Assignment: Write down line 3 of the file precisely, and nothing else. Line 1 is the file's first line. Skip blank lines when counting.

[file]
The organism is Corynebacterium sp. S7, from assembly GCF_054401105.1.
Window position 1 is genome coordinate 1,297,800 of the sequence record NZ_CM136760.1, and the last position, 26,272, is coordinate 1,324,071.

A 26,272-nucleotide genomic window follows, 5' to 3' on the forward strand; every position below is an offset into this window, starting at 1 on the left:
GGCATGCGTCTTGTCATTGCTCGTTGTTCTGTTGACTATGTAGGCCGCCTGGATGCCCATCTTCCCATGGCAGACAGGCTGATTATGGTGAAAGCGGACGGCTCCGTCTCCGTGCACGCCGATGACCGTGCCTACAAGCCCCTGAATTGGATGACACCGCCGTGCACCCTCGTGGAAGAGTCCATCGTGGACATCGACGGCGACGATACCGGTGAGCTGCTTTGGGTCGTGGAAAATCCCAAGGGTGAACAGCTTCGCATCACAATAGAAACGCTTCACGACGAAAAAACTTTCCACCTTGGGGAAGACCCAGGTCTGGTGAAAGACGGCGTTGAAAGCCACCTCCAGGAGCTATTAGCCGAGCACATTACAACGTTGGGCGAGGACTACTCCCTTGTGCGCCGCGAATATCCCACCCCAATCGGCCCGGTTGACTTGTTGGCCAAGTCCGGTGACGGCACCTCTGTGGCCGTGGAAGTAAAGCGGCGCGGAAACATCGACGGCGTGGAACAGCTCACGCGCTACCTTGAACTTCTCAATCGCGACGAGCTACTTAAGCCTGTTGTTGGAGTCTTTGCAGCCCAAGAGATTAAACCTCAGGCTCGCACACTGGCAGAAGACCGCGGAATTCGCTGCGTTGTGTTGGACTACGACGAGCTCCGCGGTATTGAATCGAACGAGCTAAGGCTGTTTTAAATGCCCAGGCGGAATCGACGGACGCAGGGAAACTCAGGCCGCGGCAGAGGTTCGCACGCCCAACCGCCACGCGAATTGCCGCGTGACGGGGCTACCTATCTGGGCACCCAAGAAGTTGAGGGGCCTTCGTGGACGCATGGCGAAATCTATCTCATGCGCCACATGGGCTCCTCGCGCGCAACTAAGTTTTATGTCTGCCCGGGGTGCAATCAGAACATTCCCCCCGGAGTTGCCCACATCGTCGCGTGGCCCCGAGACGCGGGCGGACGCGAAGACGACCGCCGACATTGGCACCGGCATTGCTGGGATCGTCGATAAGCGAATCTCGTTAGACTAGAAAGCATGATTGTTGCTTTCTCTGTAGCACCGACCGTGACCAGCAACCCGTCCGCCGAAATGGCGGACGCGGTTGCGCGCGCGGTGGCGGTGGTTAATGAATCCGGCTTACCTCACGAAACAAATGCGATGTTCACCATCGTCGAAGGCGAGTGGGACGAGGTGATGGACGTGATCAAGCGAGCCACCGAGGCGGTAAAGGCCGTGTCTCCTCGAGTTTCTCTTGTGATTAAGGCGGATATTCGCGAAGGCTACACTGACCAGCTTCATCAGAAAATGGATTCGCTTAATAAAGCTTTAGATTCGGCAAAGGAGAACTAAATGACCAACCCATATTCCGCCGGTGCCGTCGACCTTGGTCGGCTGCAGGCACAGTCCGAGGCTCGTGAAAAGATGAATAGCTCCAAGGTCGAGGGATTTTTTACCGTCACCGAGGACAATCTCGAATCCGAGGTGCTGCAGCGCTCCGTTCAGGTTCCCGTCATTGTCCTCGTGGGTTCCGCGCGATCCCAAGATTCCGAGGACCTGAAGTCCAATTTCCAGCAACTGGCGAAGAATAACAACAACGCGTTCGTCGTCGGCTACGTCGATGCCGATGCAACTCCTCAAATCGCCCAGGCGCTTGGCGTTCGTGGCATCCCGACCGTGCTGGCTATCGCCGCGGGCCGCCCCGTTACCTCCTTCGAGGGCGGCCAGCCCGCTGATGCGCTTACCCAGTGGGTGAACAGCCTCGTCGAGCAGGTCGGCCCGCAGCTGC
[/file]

A 26,272-nucleotide genomic window follows, 5' to 3' on the forward strand; every position below is an offset into this window, starting at 1 on the left: